Kohl’s, JCPenney and Home Depot executives were united in their messaging against additional taxes on imports from China, as they spoke with analysts during post-earnings conference calls Tuesday.
Kohl’s, which saw its stock dive to a 52-week low after cutting its earnings estimates, blamed part of the reason for its lower forecast on a hit from tariffs.
“Right now these tariffs primarily affect our China-sourced merchandise in our home and accessories business,” Kohl's Chief Financial Officer Bruce Besanko told analysts on a post-earnings call. “China is not our largest source of merchandise but it is a big one. It’s a little over 20 percent of our goods.”
Kohl’s Chief Executive Officer Michelle Gass called this a “very fluid situation,” adding that Kohl’s is “working very closely with our vendors to make sure that collectively we’ve got a strong plan.”
The White House has threatened to slap another round of 25 percent tariffs on roughly $325 billion in Chinese goods that would include apparel and footwear. That’s after a third round of tariffs, impacting goods like furniture and accessories including handbags, took effect earlier this month.
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“In the guidance we’ve assumed that there would be an impact to the gross margin, which is in part why we’ve reduced the outlook for margin from what we previously had,” Kohl’s CFO Besanko went on. “There are two components to that. One is this tariff increase.”
Meanwhile, retail rival Penney — which said net losses during its fiscal first quarter nearly doubled — said new tariffs could end up hurting its in-house brands, similar to Macy’s CEO Jeff Gennette's statement last week. Retailers have turned to private-label brands to try to boost profitability. But tariffs will dampen the benefits of this approach, as the retailers will be forced to absorb costs themselves.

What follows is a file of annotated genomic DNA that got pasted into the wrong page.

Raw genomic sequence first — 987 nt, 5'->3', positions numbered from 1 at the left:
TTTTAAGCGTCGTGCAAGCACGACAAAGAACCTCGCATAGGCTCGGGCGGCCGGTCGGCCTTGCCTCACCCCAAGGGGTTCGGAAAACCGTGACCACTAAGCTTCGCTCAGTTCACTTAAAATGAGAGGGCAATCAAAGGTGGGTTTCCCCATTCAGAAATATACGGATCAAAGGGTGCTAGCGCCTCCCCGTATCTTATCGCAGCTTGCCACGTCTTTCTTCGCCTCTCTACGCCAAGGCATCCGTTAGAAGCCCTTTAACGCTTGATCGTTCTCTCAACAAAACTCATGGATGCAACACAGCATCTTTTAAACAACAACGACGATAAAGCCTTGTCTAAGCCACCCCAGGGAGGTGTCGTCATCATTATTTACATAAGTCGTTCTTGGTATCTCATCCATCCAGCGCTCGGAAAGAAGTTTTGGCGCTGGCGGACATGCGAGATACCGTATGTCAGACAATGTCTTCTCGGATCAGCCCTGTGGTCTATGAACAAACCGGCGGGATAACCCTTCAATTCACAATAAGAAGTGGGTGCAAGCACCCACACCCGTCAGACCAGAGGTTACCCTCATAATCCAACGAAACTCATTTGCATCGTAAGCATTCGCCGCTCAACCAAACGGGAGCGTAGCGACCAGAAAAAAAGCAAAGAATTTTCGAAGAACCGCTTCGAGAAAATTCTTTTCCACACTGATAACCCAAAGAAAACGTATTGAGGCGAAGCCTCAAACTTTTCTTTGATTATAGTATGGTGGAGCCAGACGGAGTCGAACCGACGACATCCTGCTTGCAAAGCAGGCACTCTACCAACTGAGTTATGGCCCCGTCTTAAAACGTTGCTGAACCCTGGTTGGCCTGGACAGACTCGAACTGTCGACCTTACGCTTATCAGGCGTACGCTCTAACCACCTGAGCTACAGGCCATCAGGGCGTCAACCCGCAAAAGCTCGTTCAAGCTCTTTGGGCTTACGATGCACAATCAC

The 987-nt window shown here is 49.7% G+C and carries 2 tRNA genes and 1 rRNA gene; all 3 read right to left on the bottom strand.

“In looking ahead, we do anticipate a more meaningful impact on both our private and national brands if the potential fourth tranche of tariff does go into affect on all Chinese imports,” Penney CEO Jill Soltau told analysts.
Tariffs have so far had a “minimal impact” on Penney’s business, with the three rounds that have already gone into effect, Soltau said.
Home Depot, meanwhile, said it had absorbed “roughly a billion dollar impact” to its business so far, which the company described as “manageable.”
However, the latest round of 25 percent tariffs aren’t baked into the retailer’s latest forecast. CFO Carol Tome said, “We are working through the impact of these tariffs and, as a result, have not included them in today’s guidance.”
On the heels of a disappointing earnings report, Kohl’s shares were falling more than 11 percent on Tuesday, on pace for their worst day since Jan. 5, 2017, when the stock lost just over 19 percent. Penney shares were down 9 percent. Home Depot’s stock dropped less than 1 percent.
Chinese President Xi Jinping this week ramped up his rhetoric by saying China is embarking on a “new Long March, and we must start all over again!” Although he didn’t mention the U.S. or the ongoing trade war, the remarks are interpreted as a clear sign China isn’t going to cave to the Trump administration any time soon.
Also this week, more than 170 shoe retailers, including Nike and Under Armour, sent a letter to President Donald Trump, saying 25 percent tariffs could lead to certain families paying a nearly 100 percent duty on shoes.